The first half of Sunday's matchup between the Pittsburgh Steelers and Arizona Cardinals at Heinz Field was a continuation of the offensive futility that the Steelers have experienced since Mike Vick took over for the injured Ben Roethlisberger three weeks ago in St. Louis. While some granted Vick the benefit of persistent doubts that he could still get the job done, his first-half performance against Arizona seemed to confirm that he cannot. But in the second half, a Steelers' offense led primarily by Landry Jones outscored Carson Palmer and company 22-3 to seal the most uncanny-but-satisfying win of the 2015 regular season.
Defensively, the Steelers continued to frustrate their opponents with a measured combination of outstanding individual and team effort that produced three Arizona turnovers. Despite surrendering 421 yards passing, the Steelers' defense allowed the Cards to gain only 55 net yards rushing, while snatching two interceptions, one forced when linebacker Vince Williams blanketed a receiver and tipped the pass to Lawrence Timmons and a second pick on a leaping grab by Mike Mitchell in the end zone to halt a Cardinals' drive. As he did so memorably in Super Bowl XLIII, James Harrison continued to be an Arizona nemesis, sacking Carson Palmer once and forcing a Card's receiver to fumble.
For its part, the Steelers' offense didn't turn the ball over in the game, despite a near-interception thrown by Mike Vick. Ultimately, it was the arm of Landry Jones, the powerful, consistent running of Le'Veon Bell and the incredible athleticism of Martavis Bryant during the second half that sent the Cards home in defeat. Bryant's leaping, 8-yard TD grab in the back of the end zone, plus his electrifying, 88-yard TD catch-and-run, on which he changed directions twice on his way to paydirt, served notice that Pittsburgh has two game-breaking receivers to haunt NFL coaches' dreams.
Even with their most valuable player absent from the playing field, the trio of Jones, Bryant and Bell proved too much for Arizona to handle in the second half. After this 2015 season debut, it seems obvious that Landry Jones possesses the capability to stand in the pocket and get the ball to his receivers with a consistency that Mike Vick simply hasn't been able to achieve. While it might be wishful thinking to expect Jones to continue lighting up the scoreboard while Ben remains on the sidelines, there's considerably more hope now among the faithful of Steelers Nation that Jones can at least stretch the field and prevent opposing defenses from stacking the box to key on Bell. As incredible as it might have seemed during the preseason, Landry Jones appears single-handedly to have revived the threat of a Steelers' passing attack which had largely been dormant under Vick's leadership.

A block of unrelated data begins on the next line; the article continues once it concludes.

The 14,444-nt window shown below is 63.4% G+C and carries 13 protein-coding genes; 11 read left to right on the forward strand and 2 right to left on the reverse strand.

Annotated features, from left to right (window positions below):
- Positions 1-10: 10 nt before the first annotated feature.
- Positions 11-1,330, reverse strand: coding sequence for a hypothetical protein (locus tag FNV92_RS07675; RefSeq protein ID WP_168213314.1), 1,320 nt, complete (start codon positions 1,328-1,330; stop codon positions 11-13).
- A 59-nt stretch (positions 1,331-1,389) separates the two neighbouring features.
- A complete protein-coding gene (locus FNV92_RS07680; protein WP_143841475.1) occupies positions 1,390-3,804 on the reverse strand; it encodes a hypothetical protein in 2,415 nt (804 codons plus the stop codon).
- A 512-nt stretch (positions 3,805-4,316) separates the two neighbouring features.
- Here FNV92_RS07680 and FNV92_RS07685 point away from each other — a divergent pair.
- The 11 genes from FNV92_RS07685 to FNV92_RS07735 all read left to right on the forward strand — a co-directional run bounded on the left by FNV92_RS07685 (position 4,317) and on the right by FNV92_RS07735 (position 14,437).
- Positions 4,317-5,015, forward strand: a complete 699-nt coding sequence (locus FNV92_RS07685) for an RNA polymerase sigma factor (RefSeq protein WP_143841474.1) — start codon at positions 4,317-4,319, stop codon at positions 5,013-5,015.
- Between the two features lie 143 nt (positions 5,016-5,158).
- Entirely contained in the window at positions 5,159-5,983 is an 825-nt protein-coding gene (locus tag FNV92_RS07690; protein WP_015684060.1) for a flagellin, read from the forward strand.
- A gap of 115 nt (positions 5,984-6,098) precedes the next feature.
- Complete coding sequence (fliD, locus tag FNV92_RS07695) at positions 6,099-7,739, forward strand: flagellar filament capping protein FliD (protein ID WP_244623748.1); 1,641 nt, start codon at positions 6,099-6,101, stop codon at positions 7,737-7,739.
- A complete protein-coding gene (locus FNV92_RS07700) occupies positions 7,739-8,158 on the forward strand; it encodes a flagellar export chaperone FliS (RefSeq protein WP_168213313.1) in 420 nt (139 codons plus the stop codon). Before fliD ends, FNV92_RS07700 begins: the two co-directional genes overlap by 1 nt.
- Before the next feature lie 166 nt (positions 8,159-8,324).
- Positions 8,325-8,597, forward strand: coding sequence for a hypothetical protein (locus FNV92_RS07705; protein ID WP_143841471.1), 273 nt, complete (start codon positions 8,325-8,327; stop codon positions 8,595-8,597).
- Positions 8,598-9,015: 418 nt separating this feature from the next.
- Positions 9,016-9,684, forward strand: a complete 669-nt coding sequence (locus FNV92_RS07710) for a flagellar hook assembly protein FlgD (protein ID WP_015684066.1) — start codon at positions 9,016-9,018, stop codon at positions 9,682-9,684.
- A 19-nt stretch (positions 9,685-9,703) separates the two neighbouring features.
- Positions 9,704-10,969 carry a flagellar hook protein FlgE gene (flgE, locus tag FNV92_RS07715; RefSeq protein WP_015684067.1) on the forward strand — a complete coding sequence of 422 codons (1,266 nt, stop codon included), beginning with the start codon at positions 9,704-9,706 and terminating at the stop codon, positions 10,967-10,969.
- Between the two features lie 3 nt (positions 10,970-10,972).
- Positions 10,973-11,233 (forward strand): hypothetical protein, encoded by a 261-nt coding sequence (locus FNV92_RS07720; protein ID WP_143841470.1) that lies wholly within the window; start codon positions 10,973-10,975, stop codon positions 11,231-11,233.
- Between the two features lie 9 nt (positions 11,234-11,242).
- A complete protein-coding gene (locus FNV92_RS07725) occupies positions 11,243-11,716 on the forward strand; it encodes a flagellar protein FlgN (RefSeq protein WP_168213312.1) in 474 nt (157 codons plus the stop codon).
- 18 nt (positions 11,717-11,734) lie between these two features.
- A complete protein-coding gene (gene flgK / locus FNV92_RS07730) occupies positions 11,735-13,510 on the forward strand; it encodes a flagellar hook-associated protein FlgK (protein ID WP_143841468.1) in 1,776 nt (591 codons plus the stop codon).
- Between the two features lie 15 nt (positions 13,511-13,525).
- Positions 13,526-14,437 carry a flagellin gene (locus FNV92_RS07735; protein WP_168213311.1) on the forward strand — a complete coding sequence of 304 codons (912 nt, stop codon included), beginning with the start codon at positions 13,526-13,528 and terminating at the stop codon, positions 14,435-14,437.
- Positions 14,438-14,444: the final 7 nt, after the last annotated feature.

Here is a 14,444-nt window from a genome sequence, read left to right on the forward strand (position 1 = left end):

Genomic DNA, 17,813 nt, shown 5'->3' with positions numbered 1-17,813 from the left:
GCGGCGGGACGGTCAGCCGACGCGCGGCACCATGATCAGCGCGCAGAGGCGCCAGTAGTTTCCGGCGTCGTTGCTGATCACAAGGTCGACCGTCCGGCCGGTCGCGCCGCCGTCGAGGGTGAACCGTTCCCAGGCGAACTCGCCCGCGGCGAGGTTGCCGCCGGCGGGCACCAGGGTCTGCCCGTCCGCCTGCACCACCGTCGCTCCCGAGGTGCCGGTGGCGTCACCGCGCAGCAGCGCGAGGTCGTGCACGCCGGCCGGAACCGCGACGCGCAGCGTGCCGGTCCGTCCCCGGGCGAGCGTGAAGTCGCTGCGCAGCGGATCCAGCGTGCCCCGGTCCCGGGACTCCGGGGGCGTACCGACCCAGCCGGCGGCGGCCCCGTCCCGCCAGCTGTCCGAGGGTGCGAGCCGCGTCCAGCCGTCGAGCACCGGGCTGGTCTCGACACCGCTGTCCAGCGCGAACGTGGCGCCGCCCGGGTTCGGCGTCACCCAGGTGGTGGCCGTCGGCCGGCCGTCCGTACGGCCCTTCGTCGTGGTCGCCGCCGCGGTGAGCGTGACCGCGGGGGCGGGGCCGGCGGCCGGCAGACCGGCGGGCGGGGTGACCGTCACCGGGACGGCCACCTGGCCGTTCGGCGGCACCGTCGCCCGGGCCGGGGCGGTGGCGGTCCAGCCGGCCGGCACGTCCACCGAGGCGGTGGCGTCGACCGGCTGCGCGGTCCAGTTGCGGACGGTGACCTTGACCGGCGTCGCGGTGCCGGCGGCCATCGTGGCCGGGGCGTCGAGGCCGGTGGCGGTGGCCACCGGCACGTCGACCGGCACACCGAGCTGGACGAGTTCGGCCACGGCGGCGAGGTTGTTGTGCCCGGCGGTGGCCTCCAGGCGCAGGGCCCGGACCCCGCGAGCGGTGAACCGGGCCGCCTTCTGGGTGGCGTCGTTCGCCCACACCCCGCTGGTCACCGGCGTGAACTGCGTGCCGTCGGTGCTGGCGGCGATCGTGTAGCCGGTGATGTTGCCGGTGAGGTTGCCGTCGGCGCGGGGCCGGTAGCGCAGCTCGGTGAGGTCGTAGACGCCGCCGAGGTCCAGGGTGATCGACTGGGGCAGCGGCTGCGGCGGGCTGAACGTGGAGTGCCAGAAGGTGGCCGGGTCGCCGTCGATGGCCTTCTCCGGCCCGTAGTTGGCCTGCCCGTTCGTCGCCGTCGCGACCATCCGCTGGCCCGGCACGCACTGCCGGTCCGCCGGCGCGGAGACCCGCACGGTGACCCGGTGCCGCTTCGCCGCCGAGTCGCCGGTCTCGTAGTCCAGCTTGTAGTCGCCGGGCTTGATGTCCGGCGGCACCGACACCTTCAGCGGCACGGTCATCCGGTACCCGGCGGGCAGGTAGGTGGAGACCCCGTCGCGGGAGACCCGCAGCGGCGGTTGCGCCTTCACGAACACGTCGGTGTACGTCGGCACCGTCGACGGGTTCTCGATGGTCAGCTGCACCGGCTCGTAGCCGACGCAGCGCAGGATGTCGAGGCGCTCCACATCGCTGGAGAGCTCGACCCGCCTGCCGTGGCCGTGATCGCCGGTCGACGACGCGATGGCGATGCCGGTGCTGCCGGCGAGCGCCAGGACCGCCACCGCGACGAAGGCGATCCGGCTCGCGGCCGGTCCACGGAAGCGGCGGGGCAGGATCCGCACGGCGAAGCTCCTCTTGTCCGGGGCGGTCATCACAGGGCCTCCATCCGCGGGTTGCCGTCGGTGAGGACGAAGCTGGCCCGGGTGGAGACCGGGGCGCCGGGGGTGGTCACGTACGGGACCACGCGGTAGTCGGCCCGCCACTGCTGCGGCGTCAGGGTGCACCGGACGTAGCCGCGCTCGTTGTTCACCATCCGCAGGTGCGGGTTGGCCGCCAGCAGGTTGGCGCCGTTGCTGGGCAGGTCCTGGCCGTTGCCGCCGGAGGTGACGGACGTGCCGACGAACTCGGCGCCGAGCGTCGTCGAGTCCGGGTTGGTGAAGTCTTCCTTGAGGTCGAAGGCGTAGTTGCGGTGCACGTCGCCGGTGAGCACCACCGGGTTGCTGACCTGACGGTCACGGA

In addition to yielding a very respectable 4-2 record in Big Ben's absence, this outstanding team victory opens up a host of other intriguing possibilities that bode well for the remainder of the season. Perhaps most importantly, it appears that Todd Haley now will be able to implement essentially the same offensive scheme that Roethlisberger was running earlier in the season. Additionally, there's less urgency at this point for Ben to return to the lineup until he's fully healed.
On defense, and given the Steelers' wealth of talent at linebacker, the team clearly is able to withstand the temporary loss of players such as Ryan Shazier and Jarvis Jones without missing a beat. In fact, on the Cardinals' sole TD of the game in the first quarter, Sean Spence deflected Palmer's pass, which nearly prevented the score. Spence, Arthur Moats and Vince Williams are all playing at a high level and without exposing any glaring weaknesses. They're also getting plenty of experience under fire. This can only help the Steelers as the season unfolds. Much the same can be said about the Steelers' secondary, where players like Robert Golden, Shamarko Thomas and Ross Cockrell are currently getting a crash course in big-time NFL football. While not all of these players are likely to remain in starting roles throughout the season, the hard knocks they're experiencing now will pay dividends as the season unfolds and whenever their services are needed. And one or more of them might prove that they deserve to stay in the starting lineup.
Last, but certainly not least, are Chris Boswell and Jordan Berry who, quite unexpectedly, have vastly elevated Pittsburgh's kicking game, apparently resolving what had been viewed by many as a season-long liability.
These developments speak strongly about the capabilities of the Steelers' organization and its decisions in transitioning a former championship team into an entirely new and younger team, but with comparable competitive ability. Sunday's emergence of Landry Jones as an apparently capable backup quarterback, along with Martavis Bryant's return to beastly form, have provided much-needed breathing room for the Steelers to get their wounded warriors back onto the field and consolidate the impressive personnel changes they've made during the past few years. In the wake of this impressive and unexpected victory, it's exciting for Steelers Nation to ponder what this team is going to look like when its fearless leader returns to the field.